“The ranking is slightly different if we look at the black-alone race category instead of the black-alone-or-in-combination category,” Watters said. The state with the 10th largest black-alone population is Louisiana (1.5 million), replacing Ohio (1.4 million).
The black alone-or-in-combination population in Florida grew by 29 percent, Georgia by 28 percent, Texas by 27 percent and North Carolina by 21 percent.
Concentrations of blacks outside the South tend to be in counties within metropolitan areas. There were 317 counties where the black alone-or-in-combination population was 25.0 to 49.9 percent of the population, and only 17 of these counties were not in the South. Of these 17, 15 were in metropolitan areas.
The District of Columbia, which is treated as a state equivalent in the Census Bureau’s reports about race, had the highest percentage of blacks alone-or-in-combination among states, with 52 percent in 2010, even though this population decreased by 10 percent between 2000 and 2010.
Although the South has the highest concentration of blacks of any region, Detroit, Mich., has the highest percentage of blacks among large cities. Birmingham ranks number four in this category. Among places with populations of 100,000 or more, the highest percentage of blacks alone-or-in-combination was found in Detroit (84 percent), followed by Jackson, Miss., (80 percent), Miami Gardens, Fla. (78 percent) and Birmingham (74 percent).
The multiple-race black population is more geographically dispersed than the black-alone population. A considerably higher percentage of the multiple-race black population lives in the West (23 percent), relative to the black-alone population (9 percent). While a large percentage of the multiple-race black population lives in the South (36 percent), this is much lower than the black alone population (57 percent).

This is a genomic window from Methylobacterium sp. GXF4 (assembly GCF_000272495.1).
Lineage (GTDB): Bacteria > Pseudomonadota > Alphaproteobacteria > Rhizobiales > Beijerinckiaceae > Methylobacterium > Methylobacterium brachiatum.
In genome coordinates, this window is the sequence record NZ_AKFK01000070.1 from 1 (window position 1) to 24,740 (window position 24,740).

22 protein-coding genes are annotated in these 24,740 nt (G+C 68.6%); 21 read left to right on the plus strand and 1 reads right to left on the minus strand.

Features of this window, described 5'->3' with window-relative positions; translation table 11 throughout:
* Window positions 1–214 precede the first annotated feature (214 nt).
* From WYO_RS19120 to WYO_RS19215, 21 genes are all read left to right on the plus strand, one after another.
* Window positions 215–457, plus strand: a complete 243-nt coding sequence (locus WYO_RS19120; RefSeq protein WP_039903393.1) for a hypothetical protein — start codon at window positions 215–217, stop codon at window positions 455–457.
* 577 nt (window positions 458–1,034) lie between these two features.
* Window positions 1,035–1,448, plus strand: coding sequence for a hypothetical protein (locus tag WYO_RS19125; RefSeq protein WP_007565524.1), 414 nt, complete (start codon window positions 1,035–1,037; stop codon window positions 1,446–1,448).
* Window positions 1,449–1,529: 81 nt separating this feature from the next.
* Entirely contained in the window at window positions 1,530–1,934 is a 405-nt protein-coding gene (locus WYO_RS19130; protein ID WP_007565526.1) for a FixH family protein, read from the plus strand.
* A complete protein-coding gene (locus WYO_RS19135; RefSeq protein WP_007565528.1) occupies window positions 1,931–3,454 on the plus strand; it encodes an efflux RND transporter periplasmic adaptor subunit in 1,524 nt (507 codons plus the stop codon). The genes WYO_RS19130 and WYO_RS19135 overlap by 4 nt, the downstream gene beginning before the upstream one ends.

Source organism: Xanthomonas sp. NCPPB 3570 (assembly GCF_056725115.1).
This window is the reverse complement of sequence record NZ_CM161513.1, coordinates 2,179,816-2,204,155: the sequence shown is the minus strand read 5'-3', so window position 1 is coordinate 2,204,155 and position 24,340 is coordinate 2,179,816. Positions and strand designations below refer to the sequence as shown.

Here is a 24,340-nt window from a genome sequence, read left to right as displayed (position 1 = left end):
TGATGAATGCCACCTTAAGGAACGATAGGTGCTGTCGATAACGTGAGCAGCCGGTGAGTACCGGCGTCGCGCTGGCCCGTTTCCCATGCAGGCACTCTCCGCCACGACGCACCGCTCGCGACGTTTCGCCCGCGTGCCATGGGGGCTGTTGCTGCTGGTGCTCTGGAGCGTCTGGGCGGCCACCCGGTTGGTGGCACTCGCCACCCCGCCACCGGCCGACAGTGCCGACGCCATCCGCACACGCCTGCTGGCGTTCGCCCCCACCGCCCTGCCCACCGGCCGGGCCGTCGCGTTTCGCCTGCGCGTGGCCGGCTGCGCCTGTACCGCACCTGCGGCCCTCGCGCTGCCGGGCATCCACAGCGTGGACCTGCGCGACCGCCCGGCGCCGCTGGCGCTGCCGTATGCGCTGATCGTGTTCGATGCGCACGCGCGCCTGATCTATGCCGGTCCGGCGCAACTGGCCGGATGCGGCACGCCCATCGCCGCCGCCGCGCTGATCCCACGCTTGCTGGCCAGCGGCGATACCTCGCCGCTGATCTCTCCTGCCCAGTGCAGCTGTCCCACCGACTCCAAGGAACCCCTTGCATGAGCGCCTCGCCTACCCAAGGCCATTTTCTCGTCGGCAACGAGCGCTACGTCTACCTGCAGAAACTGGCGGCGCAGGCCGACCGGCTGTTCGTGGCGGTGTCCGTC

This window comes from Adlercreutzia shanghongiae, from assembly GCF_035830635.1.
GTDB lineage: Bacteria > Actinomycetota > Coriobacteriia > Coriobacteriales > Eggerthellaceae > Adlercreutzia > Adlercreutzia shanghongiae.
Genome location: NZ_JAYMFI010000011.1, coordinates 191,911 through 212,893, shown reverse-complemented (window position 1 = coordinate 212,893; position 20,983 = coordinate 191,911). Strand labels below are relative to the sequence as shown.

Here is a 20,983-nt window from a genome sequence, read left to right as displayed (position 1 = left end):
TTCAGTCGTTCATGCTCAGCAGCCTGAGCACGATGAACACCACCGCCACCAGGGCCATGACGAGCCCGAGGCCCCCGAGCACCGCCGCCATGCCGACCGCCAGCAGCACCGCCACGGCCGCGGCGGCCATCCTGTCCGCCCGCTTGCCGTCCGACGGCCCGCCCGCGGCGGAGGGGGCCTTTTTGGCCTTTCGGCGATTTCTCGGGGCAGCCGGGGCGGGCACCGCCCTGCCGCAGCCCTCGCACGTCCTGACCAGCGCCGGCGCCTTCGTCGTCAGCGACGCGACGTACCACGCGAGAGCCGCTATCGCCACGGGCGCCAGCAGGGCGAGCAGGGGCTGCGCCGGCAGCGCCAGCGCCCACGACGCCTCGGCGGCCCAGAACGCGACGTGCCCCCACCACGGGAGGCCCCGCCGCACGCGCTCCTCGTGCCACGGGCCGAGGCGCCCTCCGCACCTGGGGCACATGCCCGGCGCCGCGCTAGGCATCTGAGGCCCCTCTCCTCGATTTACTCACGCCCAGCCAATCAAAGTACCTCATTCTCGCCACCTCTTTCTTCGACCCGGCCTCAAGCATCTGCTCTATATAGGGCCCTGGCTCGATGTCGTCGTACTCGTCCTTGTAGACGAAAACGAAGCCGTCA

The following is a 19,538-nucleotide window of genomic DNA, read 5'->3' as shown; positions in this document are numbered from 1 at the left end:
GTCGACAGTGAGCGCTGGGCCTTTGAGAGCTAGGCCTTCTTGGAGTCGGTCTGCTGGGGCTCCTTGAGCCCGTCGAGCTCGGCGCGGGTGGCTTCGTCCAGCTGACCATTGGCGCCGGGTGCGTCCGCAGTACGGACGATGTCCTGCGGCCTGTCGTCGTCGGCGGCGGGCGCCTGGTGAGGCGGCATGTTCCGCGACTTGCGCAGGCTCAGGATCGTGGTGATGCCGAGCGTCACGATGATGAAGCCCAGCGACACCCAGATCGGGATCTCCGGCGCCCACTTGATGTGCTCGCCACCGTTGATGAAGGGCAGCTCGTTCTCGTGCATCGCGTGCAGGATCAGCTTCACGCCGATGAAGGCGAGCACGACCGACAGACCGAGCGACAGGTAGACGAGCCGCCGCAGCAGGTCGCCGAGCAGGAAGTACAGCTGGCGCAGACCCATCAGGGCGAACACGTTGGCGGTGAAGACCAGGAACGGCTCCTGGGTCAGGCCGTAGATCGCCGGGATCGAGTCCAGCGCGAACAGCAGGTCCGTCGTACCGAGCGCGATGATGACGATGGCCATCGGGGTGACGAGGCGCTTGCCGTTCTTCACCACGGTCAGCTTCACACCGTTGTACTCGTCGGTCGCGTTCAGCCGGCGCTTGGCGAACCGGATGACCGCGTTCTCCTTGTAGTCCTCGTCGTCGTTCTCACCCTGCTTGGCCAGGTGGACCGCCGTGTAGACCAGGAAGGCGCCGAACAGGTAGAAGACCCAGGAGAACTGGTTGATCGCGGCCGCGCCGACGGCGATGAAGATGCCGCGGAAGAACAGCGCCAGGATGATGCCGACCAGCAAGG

Watters said people who reported only one race on their 2010 Census questionnaire are referred to as the race “alone” population. “For example, respondents who marked only the ‘Black or African American’ category would be included in the black alone population,” Watters said. “This population can be viewed as the minimum number of people reporting black.”
Individuals who chose more than one of the six race category options on the 2010 Census form are referred to as the race “in combination” population.
“One way to define the black population is to combine those respondents who reported black alone with those who reported black in combination with one or more other races,” Watters said. “Another way to think of the black alone-or-in-combination population is the total number of people who reported black, whether or not they reported any other races.”
The University of Alabama, a student-centered research university, is experiencing significant growth in both enrollment and academic quality. This growth, which is positively impacting the campus and the state's economy, is in keeping with UA's vision to be the university of choice for the best and brightest students. UA, the state's flagship university, is an academic community united in its commitment to enhancing the quality of life for all Alabamians.